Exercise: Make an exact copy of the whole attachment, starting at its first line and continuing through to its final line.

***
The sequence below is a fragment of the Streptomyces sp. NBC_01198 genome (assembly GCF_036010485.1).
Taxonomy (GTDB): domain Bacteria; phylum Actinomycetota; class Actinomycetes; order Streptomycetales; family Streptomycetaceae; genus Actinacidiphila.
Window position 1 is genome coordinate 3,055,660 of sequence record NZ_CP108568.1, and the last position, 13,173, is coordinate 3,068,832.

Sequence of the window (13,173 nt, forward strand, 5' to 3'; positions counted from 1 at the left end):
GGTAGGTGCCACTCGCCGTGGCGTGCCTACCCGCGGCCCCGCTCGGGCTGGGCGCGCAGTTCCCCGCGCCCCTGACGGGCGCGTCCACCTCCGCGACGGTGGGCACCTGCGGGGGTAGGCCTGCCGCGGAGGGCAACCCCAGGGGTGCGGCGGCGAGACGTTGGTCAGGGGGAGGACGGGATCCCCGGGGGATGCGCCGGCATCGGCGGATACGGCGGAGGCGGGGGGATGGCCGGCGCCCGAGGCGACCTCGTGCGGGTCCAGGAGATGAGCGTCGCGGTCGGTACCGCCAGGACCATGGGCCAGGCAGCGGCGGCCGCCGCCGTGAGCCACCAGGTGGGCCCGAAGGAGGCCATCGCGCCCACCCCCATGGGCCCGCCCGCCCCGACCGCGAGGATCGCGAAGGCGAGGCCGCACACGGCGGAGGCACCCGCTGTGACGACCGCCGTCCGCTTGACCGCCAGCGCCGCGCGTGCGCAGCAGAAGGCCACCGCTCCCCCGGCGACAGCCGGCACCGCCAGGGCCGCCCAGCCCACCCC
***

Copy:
The sequence below is a fragment of the Streptomyces sp. NBC_01198 genome (assembly GCF_036010485.1).
Taxonomy (GTDB): domain Bacteria; phylum Actinomycetota; class Actinomycetes; order Streptomycetales; family Streptomycetaceae; genus Actinacidiphila.
Window position 1 is genome coordinate 3,055,660 of sequence record NZ_CP108568.1, and the last position, 13,173, is coordinate 3,068,832.

Sequence of the window (13,173 nt, forward strand, 5' to 3'; positions counted from 1 at the left end):
GGTAGGTGCCACTCGCCGTGGCGTGCCTACCCGCGGCCCCGCTCGGGCTGGGCGCGCAGTTCCCCGCGCCCCTGACGGGCGCGTCCACCTCCGCGACGGTGGGCACCTGCGGGGGTAGGCCTGCCGCGGAGGGCAACCCCAGGGGTGCGGCGGCGAGACGTTGGTCAGGGGGAGGACGGGATCCCCGGGGGATGCGCCGGCATCGGCGGATACGGCGGAGGCGGGGGGATGGCCGGCGCCCGAGGCGACCTCGTGCGGGTCCAGGAGATGAGCGTCGCGGTCGGTACCGCCAGGACCATGGGCCAGGCAGCGGCGGCCGCCGCCGTGAGCCACCAGGTGGGCCCGAAGGAGGCCATCGCGCCCACCCCCATGGGCCCGCCCGCCCCGACCGCGAGGATCGCGAAGGCGAGGCCGCACACGGCGGAGGCACCCGCTGTGACGACCGCCGTCCGCTTGACCGCCAGCGCCGCGCGTGCGCAGCAGAAGGCCACCGCTCCCCCGGCGACAGCCGGCACCGCCAGGGCCGCCCAGCCCACCCC